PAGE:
Monday, 24 October 2011

Leonardo da Vinci

On the northern side of the Piazza del Popolo, part of the Complesso Monumentale di Santa Maria del Popolo, there is a small museum that currently has an exhibition of the machines and inventions of Leonardo da Vinci.
Someone has studied Leonardo’s notebooks and built, from wood, many of the things the great man designed: the helicopter, a glider, instruments to help fly his flying machines such as an artificial horizon. There is a bike for heaven’s sake. This was designed in the 1400’s and it is, for all intents and purposes, a modern day bike complete with a chain and sprockets.
Many of the smaller engineering solutions such as those for transferring the direction of motion and for reducing friction: gears, ratchets, bearings. There is an excavating machine – a fifteenth century JCB.
This exhibition is a joy. I knew nothing about it. So to just find this and wander in off the street was a thrill, and that is understating it. Leonardo da Vinci has always been something of a hero of mine, particularly for his inventions. Okay, so he was also a bit of a painter and knocked off the odd picture, like the Mona Lisa, say. But what an engineer/architect/designer/scientist he was too. Many of his things didn’t quite work because they were about 500 years ahead of materials technology. Imagine what he might have come up with had he been around today. What a guy.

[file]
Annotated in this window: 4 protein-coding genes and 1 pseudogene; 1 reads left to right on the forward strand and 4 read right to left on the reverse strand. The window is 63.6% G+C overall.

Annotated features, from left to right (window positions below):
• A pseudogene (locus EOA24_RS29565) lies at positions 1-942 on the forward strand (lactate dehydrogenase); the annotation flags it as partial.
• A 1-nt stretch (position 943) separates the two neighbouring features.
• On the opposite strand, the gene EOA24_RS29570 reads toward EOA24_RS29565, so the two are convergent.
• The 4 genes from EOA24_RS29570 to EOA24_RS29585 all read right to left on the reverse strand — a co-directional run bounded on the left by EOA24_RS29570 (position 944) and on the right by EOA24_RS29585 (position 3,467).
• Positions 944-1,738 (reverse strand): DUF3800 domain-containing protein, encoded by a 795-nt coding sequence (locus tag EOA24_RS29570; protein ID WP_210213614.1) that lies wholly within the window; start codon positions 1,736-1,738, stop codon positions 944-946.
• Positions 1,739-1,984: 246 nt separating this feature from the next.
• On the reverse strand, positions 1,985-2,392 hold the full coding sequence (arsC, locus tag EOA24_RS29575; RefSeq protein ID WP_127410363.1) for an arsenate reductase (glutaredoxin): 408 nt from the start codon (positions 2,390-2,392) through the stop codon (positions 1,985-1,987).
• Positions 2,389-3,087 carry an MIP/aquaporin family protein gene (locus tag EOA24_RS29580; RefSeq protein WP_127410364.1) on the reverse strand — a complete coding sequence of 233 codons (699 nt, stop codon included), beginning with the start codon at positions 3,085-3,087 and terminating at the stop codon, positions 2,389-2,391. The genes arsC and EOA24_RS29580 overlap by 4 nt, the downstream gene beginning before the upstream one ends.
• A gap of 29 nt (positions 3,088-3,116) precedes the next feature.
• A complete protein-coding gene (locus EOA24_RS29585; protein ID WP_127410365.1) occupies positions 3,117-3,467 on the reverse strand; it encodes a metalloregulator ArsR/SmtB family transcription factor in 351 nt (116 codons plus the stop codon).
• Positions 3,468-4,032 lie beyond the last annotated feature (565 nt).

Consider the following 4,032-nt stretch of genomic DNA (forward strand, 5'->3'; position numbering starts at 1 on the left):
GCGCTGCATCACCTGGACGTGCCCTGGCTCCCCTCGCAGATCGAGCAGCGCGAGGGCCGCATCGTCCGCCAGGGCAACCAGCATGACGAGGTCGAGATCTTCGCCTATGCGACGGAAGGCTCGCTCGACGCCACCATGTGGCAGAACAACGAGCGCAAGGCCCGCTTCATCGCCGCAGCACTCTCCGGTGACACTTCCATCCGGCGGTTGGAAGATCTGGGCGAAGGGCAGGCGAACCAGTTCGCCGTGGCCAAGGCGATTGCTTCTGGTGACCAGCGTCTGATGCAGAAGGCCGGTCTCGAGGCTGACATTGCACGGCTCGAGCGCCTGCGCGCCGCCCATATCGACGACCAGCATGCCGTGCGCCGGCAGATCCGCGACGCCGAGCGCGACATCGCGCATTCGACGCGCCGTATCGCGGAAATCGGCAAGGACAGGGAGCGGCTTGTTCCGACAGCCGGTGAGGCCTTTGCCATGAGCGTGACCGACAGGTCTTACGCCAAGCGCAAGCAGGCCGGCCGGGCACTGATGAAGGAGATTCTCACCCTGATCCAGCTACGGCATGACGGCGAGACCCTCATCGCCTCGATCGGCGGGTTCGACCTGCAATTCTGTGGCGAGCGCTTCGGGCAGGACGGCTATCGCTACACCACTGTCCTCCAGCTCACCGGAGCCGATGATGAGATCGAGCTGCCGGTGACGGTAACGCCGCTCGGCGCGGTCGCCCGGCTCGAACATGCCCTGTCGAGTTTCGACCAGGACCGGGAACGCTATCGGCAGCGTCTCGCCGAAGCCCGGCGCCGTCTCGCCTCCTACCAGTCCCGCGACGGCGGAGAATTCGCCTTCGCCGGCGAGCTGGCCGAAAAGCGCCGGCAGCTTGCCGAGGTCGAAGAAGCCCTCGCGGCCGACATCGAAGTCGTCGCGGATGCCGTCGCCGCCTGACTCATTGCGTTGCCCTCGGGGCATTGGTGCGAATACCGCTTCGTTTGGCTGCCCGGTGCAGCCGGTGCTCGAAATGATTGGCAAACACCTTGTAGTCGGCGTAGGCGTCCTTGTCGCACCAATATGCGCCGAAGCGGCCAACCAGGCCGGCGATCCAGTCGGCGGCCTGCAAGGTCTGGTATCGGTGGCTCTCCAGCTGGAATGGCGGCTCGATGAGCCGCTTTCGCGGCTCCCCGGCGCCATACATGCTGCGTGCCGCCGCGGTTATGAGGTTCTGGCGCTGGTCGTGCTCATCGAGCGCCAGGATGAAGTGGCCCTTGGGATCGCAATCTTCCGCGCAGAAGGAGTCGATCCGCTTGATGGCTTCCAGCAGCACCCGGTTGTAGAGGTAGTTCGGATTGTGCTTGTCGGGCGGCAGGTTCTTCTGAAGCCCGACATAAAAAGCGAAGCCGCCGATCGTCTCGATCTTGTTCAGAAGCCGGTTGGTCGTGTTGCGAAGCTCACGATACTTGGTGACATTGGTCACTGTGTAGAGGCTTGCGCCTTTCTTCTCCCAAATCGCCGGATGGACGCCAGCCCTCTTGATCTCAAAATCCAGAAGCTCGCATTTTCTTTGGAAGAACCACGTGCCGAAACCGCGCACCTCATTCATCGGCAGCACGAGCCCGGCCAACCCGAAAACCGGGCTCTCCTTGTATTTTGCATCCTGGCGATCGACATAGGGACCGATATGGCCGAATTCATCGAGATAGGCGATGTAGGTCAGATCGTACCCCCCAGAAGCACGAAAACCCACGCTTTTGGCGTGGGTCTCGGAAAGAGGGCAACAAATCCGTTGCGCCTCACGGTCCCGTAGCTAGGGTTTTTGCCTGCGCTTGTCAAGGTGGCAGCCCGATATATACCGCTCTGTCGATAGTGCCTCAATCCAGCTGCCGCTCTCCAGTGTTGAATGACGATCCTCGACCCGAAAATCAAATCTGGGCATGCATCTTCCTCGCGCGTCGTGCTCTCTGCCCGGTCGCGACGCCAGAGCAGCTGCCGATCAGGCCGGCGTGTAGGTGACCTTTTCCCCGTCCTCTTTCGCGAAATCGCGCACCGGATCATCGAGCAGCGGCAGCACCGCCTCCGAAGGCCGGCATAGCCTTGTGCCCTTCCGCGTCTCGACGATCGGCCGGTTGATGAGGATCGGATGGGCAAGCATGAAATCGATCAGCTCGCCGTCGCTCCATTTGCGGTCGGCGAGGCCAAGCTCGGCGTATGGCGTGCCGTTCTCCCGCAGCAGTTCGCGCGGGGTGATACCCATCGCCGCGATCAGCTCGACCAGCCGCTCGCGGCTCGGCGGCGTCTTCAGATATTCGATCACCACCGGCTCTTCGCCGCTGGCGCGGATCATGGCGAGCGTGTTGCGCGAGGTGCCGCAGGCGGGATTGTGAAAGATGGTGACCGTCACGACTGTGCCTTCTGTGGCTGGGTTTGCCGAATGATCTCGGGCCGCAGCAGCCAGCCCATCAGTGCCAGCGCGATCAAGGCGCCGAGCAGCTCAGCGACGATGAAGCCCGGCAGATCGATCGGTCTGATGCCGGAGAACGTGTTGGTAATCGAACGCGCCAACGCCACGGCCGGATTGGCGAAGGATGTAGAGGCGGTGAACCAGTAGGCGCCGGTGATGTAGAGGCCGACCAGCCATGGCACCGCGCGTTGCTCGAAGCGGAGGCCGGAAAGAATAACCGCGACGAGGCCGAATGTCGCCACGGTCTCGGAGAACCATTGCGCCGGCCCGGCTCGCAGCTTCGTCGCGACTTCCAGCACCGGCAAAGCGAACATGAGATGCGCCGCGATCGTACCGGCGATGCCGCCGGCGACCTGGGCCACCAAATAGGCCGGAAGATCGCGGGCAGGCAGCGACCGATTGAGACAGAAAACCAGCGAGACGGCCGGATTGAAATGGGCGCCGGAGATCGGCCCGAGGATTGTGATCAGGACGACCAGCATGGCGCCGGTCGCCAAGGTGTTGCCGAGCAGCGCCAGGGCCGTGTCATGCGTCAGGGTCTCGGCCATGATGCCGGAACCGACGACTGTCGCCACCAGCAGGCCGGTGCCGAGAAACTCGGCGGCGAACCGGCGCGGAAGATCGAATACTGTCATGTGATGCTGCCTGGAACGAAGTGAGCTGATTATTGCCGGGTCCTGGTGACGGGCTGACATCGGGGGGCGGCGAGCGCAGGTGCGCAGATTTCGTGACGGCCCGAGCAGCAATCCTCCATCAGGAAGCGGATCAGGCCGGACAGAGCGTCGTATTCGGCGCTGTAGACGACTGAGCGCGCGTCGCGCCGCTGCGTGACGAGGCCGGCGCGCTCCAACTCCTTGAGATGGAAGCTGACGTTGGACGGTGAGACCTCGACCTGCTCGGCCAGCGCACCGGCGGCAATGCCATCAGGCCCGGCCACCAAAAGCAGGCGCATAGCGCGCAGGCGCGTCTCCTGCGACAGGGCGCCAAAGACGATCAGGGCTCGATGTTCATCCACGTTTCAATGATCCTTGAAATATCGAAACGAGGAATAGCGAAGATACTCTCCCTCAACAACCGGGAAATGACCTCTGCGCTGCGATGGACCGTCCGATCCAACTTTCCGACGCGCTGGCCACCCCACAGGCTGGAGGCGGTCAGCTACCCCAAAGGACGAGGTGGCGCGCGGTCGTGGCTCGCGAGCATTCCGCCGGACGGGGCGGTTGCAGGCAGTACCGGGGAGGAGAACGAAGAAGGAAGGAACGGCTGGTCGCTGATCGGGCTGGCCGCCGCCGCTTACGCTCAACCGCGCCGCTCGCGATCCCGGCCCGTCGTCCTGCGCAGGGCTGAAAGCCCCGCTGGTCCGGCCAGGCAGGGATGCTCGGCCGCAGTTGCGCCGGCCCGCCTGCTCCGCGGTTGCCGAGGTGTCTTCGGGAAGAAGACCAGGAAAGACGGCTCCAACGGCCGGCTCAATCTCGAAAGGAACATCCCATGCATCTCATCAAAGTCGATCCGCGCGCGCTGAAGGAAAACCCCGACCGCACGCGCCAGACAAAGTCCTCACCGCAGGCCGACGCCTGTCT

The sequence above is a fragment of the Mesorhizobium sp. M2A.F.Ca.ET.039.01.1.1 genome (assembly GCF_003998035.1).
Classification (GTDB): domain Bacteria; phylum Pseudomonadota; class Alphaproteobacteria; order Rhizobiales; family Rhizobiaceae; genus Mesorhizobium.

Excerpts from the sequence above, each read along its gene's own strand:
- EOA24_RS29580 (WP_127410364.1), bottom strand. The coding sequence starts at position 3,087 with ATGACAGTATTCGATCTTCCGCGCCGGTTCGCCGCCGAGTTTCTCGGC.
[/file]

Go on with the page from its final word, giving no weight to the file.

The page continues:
Earlier in the day we had been to St Peter’s. Bit of a disappointment. The piazza was ruined because it was two-thirds filled with barricades and plastic seats, so the sense of space was gone – wrecked. 

We also picked a bad day because it was closed the day before and the basilica wasn’t due to open open until one-thirty. The queue went twice round the outside of the piazza. The best entertainment was watching how many brazen, hard-nosed people just bunked in right at the front of the line, and the fights that nearly started as a result. We toyed with using yesterday’s trick of skipping the queue by joining a tour, but this would have set us back nearly a hundred Euro’s for the two of us and, well, we decided to save that until next time we come to Rome.
Because there will be a next time.  

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